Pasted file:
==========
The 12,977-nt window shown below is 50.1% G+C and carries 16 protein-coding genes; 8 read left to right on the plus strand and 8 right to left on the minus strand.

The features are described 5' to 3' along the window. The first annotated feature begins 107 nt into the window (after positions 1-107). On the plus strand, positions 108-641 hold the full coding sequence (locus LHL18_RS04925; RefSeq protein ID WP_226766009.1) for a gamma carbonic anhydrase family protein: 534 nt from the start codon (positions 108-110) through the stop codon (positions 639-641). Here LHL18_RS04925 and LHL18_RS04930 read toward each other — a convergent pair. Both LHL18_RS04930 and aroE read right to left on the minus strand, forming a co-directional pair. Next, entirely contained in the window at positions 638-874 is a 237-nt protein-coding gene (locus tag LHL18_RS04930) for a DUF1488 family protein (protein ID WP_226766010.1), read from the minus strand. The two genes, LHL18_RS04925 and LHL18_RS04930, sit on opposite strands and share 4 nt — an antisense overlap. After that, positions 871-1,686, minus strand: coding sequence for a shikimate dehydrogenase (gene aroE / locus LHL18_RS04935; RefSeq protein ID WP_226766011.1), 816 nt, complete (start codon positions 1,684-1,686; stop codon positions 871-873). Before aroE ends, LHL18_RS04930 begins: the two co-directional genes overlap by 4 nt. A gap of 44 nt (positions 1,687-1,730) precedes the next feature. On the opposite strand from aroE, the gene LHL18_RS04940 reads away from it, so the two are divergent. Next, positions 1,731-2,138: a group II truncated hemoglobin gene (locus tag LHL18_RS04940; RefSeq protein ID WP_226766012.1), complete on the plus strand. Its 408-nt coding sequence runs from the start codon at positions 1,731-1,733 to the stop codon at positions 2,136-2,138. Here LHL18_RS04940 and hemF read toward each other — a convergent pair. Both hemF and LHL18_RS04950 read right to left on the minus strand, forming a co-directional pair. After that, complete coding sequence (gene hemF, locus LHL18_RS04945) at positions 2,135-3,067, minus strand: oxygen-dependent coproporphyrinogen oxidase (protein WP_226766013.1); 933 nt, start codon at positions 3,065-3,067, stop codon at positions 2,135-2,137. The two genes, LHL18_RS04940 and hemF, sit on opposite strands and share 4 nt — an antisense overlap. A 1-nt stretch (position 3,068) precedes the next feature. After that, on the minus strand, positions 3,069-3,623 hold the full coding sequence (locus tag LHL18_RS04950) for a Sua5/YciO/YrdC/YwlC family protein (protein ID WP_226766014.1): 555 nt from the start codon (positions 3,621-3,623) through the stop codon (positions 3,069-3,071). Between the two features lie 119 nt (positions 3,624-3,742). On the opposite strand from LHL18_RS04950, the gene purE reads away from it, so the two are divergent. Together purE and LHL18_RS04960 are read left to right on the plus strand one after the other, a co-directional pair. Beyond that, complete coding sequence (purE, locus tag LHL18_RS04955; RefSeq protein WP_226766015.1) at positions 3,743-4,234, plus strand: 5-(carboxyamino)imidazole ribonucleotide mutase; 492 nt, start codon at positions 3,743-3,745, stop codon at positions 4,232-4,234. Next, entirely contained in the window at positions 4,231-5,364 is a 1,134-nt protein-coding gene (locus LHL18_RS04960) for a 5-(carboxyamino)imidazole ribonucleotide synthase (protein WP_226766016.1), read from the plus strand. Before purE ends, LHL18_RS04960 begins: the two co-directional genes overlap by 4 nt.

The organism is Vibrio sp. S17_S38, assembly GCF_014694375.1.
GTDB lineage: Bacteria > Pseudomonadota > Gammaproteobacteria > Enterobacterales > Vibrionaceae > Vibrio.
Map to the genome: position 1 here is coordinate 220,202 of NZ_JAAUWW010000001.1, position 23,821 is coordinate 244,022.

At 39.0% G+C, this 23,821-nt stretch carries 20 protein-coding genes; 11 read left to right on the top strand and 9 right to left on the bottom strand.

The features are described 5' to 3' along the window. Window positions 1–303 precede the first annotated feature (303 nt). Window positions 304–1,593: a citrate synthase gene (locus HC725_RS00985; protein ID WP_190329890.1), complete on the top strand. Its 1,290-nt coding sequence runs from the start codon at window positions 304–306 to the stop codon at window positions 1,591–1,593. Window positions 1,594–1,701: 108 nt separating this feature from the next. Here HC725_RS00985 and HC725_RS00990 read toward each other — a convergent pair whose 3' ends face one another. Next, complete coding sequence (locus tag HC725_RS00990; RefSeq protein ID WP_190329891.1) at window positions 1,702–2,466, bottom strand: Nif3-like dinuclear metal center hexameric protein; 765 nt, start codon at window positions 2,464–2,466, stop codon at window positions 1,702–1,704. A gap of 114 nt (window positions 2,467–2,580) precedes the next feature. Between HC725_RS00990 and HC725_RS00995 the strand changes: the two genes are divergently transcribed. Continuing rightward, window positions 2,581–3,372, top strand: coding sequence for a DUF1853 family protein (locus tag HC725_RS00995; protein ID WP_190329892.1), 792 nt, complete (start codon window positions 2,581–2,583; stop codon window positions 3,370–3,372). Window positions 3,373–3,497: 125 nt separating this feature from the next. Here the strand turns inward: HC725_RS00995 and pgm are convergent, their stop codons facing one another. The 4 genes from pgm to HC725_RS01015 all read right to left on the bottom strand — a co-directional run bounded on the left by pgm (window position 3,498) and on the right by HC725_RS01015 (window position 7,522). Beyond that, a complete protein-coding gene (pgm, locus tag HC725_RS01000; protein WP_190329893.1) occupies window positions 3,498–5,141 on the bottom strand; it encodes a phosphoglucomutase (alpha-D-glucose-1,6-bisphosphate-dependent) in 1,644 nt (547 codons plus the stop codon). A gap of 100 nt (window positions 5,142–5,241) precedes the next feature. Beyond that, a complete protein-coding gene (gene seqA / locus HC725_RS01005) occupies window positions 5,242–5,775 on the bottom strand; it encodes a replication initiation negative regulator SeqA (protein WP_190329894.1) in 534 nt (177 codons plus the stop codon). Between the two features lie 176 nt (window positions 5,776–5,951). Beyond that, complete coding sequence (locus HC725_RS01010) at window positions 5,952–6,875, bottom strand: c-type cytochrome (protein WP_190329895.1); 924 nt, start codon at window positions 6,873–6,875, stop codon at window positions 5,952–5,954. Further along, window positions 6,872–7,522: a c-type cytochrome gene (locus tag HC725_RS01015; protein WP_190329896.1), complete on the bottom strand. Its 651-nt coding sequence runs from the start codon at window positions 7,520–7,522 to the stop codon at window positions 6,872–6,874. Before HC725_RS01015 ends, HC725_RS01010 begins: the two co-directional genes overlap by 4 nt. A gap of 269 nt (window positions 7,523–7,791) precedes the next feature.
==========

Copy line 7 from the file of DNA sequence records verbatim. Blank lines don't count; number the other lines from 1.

The features are described 5' to 3' along the window. Window positions 1–303 precede the first annotated feature (303 nt). Window positions 304–1,593: a citrate synthase gene (locus HC725_RS00985; protein ID WP_190329890.1), complete on the top strand. Its 1,290-nt coding sequence runs from the start codon at window positions 304–306 to the stop codon at window positions 1,591–1,593. Window positions 1,594–1,701: 108 nt separating this feature from the next. Here HC725_RS00985 and HC725_RS00990 read toward each other — a convergent pair whose 3' ends face one another. Next, complete coding sequence (locus tag HC725_RS00990; RefSeq protein ID WP_190329891.1) at window positions 1,702–2,466, bottom strand: Nif3-like dinuclear metal center hexameric protein; 765 nt, start codon at window positions 2,464–2,466, stop codon at window positions 1,702–1,704. A gap of 114 nt (window positions 2,467–2,580) precedes the next feature. Between HC725_RS00990 and HC725_RS00995 the strand changes: the two genes are divergently transcribed. Continuing rightward, window positions 2,581–3,372, top strand: coding sequence for a DUF1853 family protein (locus tag HC725_RS00995; protein ID WP_190329892.1), 792 nt, complete (start codon window positions 2,581–2,583; stop codon window positions 3,370–3,372). Window positions 3,373–3,497: 125 nt separating this feature from the next. Here the strand turns inward: HC725_RS00995 and pgm are convergent, their stop codons facing one another. The 4 genes from pgm to HC725_RS01015 all read right to left on the bottom strand — a co-directional run bounded on the left by pgm (window position 3,498) and on the right by HC725_RS01015 (window position 7,522). Beyond that, a complete protein-coding gene (pgm, locus tag HC725_RS01000; protein WP_190329893.1) occupies window positions 3,498–5,141 on the bottom strand; it encodes a phosphoglucomutase (alpha-D-glucose-1,6-bisphosphate-dependent) in 1,644 nt (547 codons plus the stop codon). A gap of 100 nt (window positions 5,142–5,241) precedes the next feature. Beyond that, a complete protein-coding gene (gene seqA / locus HC725_RS01005) occupies window positions 5,242–5,775 on the bottom strand; it encodes a replication initiation negative regulator SeqA (protein WP_190329894.1) in 534 nt (177 codons plus the stop codon). Between the two features lie 176 nt (window positions 5,776–5,951). Beyond that, complete coding sequence (locus HC725_RS01010) at window positions 5,952–6,875, bottom strand: c-type cytochrome (protein WP_190329895.1); 924 nt, start codon at window positions 6,873–6,875, stop codon at window positions 5,952–5,954. Further along, window positions 6,872–7,522: a c-type cytochrome gene (locus tag HC725_RS01015; protein WP_190329896.1), complete on the bottom strand. Its 651-nt coding sequence runs from the start codon at window positions 7,520–7,522 to the stop codon at window positions 6,872–6,874. Before HC725_RS01015 ends, HC725_RS01010 begins: the two co-directional genes overlap by 4 nt. A gap of 269 nt (window positions 7,523–7,791) precedes the next feature.